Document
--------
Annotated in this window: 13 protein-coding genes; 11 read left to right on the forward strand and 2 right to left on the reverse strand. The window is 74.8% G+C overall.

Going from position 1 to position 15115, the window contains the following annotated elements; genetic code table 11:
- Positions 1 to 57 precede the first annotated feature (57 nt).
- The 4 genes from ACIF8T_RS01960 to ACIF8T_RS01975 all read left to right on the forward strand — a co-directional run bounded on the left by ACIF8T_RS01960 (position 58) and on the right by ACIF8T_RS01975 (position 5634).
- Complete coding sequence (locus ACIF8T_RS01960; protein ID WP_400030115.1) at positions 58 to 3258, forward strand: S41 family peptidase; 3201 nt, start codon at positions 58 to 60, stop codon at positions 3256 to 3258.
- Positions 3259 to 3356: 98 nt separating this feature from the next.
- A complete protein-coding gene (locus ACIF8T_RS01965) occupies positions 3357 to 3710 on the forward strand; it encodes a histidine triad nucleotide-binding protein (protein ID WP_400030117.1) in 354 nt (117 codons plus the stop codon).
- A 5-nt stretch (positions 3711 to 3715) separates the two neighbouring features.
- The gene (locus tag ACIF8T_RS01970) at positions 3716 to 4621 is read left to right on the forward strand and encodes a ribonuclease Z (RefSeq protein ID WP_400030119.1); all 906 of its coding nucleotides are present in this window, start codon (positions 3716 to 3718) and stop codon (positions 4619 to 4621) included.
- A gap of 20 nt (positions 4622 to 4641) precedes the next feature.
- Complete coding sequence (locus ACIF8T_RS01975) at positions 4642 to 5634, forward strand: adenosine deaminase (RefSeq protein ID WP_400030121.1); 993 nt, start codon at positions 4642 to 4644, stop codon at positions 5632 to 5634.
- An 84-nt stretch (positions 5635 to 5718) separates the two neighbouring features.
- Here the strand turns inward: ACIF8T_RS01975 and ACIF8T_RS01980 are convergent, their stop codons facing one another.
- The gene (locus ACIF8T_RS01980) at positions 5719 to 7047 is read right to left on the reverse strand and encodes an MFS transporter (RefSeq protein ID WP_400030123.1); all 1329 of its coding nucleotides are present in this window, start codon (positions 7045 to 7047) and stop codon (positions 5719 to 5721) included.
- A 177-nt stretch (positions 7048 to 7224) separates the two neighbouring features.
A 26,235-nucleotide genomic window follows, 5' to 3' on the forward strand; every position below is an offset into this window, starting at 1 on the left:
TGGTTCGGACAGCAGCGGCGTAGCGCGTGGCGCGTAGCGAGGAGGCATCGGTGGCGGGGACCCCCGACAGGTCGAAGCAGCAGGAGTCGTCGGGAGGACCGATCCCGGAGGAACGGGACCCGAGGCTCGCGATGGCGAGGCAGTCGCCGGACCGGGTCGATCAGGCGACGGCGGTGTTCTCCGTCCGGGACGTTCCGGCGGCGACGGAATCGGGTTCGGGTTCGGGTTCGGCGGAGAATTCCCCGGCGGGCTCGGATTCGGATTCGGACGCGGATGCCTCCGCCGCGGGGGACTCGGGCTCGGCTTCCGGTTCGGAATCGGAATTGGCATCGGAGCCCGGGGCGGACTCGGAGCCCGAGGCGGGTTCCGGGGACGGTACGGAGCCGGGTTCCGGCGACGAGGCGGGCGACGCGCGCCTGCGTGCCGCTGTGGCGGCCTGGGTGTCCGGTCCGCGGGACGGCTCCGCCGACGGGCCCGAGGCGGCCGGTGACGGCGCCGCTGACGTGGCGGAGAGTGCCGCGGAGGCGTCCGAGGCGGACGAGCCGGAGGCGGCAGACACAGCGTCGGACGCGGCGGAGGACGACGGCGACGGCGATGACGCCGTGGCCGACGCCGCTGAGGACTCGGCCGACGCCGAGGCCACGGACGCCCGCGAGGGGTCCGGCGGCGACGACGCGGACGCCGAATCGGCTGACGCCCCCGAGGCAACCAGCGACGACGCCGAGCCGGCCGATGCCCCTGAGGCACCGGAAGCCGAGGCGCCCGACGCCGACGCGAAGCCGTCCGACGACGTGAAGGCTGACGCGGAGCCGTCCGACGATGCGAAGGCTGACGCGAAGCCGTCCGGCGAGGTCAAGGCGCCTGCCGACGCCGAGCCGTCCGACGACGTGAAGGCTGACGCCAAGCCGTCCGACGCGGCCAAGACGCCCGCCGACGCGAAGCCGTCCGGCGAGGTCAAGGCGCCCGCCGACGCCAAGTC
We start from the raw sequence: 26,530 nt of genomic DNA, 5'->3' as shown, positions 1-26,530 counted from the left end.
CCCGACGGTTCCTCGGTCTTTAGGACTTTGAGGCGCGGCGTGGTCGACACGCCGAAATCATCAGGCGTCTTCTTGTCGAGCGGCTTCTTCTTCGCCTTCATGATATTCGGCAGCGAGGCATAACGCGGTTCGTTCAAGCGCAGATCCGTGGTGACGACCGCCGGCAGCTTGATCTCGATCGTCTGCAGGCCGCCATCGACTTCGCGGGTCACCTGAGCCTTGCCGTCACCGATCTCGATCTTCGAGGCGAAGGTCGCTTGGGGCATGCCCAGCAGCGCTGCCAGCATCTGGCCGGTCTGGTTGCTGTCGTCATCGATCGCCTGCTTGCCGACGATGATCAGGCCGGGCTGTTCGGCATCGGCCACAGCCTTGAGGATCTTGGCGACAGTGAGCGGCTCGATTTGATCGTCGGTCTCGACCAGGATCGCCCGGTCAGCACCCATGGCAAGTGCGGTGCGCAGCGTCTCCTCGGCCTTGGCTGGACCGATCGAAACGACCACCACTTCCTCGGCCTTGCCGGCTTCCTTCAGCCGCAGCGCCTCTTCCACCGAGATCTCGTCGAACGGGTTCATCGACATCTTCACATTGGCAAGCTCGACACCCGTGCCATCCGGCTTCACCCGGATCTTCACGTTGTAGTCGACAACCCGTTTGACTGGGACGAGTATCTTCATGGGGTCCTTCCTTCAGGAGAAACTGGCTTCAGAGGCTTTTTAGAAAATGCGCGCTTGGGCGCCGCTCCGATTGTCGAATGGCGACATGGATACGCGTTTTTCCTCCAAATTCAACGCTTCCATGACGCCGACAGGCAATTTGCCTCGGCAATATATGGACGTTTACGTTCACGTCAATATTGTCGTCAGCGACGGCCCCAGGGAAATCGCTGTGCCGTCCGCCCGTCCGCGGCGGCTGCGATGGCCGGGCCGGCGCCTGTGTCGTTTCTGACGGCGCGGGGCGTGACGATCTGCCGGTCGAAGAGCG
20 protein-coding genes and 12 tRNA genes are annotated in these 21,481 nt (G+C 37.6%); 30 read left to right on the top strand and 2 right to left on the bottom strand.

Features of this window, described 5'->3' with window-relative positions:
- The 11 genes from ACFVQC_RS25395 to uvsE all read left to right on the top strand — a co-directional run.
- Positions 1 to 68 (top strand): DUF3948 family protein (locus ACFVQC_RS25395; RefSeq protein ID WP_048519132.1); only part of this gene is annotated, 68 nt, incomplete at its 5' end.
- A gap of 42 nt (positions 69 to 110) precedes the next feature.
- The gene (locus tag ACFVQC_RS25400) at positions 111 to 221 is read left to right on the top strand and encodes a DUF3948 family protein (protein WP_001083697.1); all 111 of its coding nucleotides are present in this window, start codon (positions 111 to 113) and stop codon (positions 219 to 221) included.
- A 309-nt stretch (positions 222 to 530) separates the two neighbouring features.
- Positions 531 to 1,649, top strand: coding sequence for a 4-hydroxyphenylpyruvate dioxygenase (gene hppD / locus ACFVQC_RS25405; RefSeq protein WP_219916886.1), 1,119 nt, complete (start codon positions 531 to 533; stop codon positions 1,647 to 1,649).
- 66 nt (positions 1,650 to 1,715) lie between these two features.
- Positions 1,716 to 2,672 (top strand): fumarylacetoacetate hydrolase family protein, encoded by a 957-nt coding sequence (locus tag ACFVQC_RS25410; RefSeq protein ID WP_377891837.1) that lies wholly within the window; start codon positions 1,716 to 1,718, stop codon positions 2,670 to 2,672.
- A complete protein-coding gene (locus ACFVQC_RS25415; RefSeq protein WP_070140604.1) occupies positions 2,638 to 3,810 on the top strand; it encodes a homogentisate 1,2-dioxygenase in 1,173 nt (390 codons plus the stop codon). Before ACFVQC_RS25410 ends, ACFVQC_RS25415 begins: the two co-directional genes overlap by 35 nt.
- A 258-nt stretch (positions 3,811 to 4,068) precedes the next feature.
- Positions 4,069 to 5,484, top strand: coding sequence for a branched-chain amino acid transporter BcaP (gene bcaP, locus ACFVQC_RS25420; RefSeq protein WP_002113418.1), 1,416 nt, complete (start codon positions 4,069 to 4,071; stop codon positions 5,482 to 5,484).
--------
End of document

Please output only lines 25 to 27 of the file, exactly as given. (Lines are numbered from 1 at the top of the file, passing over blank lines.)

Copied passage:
- The gene (locus tag ACFVQC_RS25400) at positions 111 to 221 is read left to right on the top strand and encodes a DUF3948 family protein (protein WP_001083697.1); all 111 of its coding nucleotides are present in this window, start codon (positions 111 to 113) and stop codon (positions 219 to 221) included.
- A 309-nt stretch (positions 222 to 530) separates the two neighbouring features.
- Positions 531 to 1,649, top strand: coding sequence for a 4-hydroxyphenylpyruvate dioxygenase (gene hppD / locus ACFVQC_RS25405; RefSeq protein WP_219916886.1), 1,119 nt, complete (start codon positions 531 to 533; stop codon positions 1,647 to 1,649).